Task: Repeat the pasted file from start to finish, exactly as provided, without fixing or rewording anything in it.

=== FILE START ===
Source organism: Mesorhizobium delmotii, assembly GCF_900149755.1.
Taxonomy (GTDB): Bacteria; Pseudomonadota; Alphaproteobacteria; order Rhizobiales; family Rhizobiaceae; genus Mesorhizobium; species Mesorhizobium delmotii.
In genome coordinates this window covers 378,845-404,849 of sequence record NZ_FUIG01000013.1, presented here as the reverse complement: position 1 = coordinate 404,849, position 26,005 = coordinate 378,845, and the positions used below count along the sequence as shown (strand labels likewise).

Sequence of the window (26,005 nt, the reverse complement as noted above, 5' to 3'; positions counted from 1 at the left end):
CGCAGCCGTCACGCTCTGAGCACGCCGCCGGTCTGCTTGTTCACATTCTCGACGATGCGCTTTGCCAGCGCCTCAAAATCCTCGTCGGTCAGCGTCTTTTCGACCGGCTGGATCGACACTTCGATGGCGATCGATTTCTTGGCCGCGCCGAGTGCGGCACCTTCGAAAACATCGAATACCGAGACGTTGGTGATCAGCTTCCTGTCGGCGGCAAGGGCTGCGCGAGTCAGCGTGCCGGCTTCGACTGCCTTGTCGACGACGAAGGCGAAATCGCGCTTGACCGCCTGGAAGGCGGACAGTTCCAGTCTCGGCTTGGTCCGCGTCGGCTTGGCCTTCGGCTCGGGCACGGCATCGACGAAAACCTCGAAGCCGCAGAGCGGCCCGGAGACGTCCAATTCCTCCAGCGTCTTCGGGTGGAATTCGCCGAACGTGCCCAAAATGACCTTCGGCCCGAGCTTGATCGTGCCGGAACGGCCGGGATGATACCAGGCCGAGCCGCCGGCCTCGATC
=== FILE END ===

Source organism: Mesorhizobium delmotii, assembly GCF_900149755.1.
Taxonomy (GTDB): Bacteria; Pseudomonadota; Alphaproteobacteria; order Rhizobiales; family Rhizobiaceae; genus Mesorhizobium; species Mesorhizobium delmotii.
In genome coordinates this window covers 378,845-404,849 of sequence record NZ_FUIG01000013.1, presented here as the reverse complement: position 1 = coordinate 404,849, position 26,005 = coordinate 378,845, and the positions used below count along the sequence as shown (strand labels likewise).

Sequence of the window (26,005 nt, the reverse complement as noted above, 5' to 3'; positions counted from 1 at the left end):
CGCAGCCGTCACGCTCTGAGCACGCCGCCGGTCTGCTTGTTCACATTCTCGACGATGCGCTTTGCCAGCGCCTCAAAATCCTCGTCGGTCAGCGTCTTTTCGACCGGCTGGATCGACACTTCGATGGCGATCGATTTCTTGGCCGCGCCGAGTGCGGCACCTTCGAAAACATCGAATACCGAGACGTTGGTGATCAGCTTCCTGTCGGCGGCAAGGGCTGCGCGAGTCAGCGTGCCGGCTTCGACTGCCTTGTCGACGACGAAGGCGAAATCGCGCTTGACCGCCTGGAAGGCGGACAGTTCCAGTCTCGGCTTGGTCCGCGTCGGCTTGGCCTTCGGCTCGGGCACGGCATCGACGAAAACCTCGAAGCCGCAGAGCGGCCCGGAGACGTCCAATTCCTCCAGCGTCTTCGGGTGGAATTCGCCGAACGTGCCCAAAATGACCTTCGGCCCGAGCTTGATCGTGCCGGAACGGCCGGGATGATACCAGGCCGAGCCGCCGGCCTCGATC